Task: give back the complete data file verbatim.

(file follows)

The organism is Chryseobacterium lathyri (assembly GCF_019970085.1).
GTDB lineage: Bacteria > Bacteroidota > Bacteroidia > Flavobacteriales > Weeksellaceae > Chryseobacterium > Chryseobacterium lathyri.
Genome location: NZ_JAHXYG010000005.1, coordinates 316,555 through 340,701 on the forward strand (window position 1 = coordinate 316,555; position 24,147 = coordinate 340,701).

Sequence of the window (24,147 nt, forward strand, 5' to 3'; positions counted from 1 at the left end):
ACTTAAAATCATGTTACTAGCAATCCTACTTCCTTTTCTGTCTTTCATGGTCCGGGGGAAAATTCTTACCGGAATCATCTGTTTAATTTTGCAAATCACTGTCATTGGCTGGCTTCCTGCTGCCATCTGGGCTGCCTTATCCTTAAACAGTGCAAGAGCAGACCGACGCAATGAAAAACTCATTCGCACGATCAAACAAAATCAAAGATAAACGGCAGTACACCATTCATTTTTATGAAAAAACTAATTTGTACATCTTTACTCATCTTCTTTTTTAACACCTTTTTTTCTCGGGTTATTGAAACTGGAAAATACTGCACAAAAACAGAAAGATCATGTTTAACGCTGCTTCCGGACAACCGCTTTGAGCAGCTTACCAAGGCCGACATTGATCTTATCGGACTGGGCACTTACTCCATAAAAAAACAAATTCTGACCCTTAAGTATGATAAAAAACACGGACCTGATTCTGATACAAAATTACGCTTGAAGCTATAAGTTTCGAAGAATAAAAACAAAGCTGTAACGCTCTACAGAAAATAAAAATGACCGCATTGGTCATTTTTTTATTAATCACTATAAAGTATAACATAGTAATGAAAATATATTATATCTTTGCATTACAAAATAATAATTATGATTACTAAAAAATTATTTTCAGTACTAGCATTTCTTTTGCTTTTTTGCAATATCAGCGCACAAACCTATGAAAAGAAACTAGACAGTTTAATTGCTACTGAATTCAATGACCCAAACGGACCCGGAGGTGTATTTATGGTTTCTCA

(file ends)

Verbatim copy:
The organism is Chryseobacterium lathyri (assembly GCF_019970085.1).
GTDB lineage: Bacteria > Bacteroidota > Bacteroidia > Flavobacteriales > Weeksellaceae > Chryseobacterium > Chryseobacterium lathyri.
Genome location: NZ_JAHXYG010000005.1, coordinates 316,555 through 340,701 on the forward strand (window position 1 = coordinate 316,555; position 24,147 = coordinate 340,701).

Sequence of the window (24,147 nt, forward strand, 5' to 3'; positions counted from 1 at the left end):
ACTTAAAATCATGTTACTAGCAATCCTACTTCCTTTTCTGTCTTTCATGGTCCGGGGGAAAATTCTTACCGGAATCATCTGTTTAATTTTGCAAATCACTGTCATTGGCTGGCTTCCTGCTGCCATCTGGGCTGCCTTATCCTTAAACAGTGCAAGAGCAGACCGACGCAATGAAAAACTCATTCGCACGATCAAACAAAATCAAAGATAAACGGCAGTACACCATTCATTTTTATGAAAAAACTAATTTGTACATCTTTACTCATCTTCTTTTTTAACACCTTTTTTTCTCGGGTTATTGAAACTGGAAAATACTGCACAAAAACAGAAAGATCATGTTTAACGCTGCTTCCGGACAACCGCTTTGAGCAGCTTACCAAGGCCGACATTGATCTTATCGGACTGGGCACTTACTCCATAAAAAAACAAATTCTGACCCTTAAGTATGATAAAAAACACGGACCTGATTCTGATACAAAATTACGCTTGAAGCTATAAGTTTCGAAGAATAAAAACAAAGCTGTAACGCTCTACAGAAAATAAAAATGACCGCATTGGTCATTTTTTTATTAATCACTATAAAGTATAACATAGTAATGAAAATATATTATATCTTTGCATTACAAAATAATAATTATGATTACTAAAAAATTATTTTCAGTACTAGCATTTCTTTTGCTTTTTTGCAATATCAGCGCACAAACCTATGAAAAGAAACTAGACAGTTTAATTGCTACTGAATTCAATGACCCAAACGGACCCGGAGGTGTATTTATGGTTTCTCA